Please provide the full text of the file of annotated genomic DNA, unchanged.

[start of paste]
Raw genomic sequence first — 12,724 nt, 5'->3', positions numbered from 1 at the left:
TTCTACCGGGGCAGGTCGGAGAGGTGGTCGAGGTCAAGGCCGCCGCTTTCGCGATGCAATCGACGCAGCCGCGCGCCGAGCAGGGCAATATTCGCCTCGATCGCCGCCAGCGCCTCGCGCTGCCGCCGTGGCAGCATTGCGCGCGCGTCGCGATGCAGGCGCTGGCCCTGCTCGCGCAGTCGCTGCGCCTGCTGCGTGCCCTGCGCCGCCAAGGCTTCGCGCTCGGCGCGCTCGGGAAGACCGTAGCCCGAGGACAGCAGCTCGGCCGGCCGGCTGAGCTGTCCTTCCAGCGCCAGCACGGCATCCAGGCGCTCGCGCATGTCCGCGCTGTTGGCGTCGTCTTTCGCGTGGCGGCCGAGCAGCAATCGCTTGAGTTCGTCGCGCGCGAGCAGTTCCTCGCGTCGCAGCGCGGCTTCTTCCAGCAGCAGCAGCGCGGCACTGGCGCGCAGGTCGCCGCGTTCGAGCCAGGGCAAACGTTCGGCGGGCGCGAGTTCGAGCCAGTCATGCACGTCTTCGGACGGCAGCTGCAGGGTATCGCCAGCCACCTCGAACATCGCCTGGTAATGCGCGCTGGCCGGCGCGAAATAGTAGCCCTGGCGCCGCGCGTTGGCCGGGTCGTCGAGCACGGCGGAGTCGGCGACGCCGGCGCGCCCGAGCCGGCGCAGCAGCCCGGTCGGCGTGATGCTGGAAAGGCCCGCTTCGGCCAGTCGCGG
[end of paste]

Raw genomic sequence first — 12,724 nt, 5'->3', positions numbered from 1 at the left:
TTCTACCGGGGCAGGTCGGAGAGGTGGTCGAGGTCAAGGCCGCCGCTTTCGCGATGCAATCGACGCAGCCGCGCGCCGAGCAGGGCAATATTCGCCTCGATCGCCGCCAGCGCCTCGCGCTGCCGCCGTGGCAGCATTGCGCGCGCGTCGCGATGCAGGCGCTGGCCCTGCTCGCGCAGTCGCTGCGCCTGCTGCGTGCCCTGCGCCGCCAAGGCTTCGCGCTCGGCGCGCTCGGGAAGACCGTAGCCCGAGGACAGCAGCTCGGCCGGCCGGCTGAGCTGTCCTTCCAGCGCCAGCACGGCATCCAGGCGCTCGCGCATGTCCGCGCTGTTGGCGTCGTCTTTCGCGTGGCGGCCGAGCAGCAATCGCTTGAGTTCGTCGCGCGCGAGCAGTTCCTCGCGTCGCAGCGCGGCTTCTTCCAGCAGCAGCAGCGCGGCACTGGCGCGCAGGTCGCCGCGTTCGAGCCAGGGCAAACGTTCGGCGGGCGCGAGTTCGAGCCAGTCATGCACGTCTTCGGACGGCAGCTGCAGGGTATCGCCAGCCACCTCGAACATCGCCTGGTAATGCGCGCTGGCCGGCGCGAAATAGTAGCCCTGGCGCCGCGCGTTGGCCGGGTCGTCGAGCACGGCGGAGTCGGCGACGCCGGCGCGCCCGAGCCGGCGCAGCAGCCCGGTCGGCGTGATGCTGGAAAGGCCCGCTTCGGCCAGTCGCGG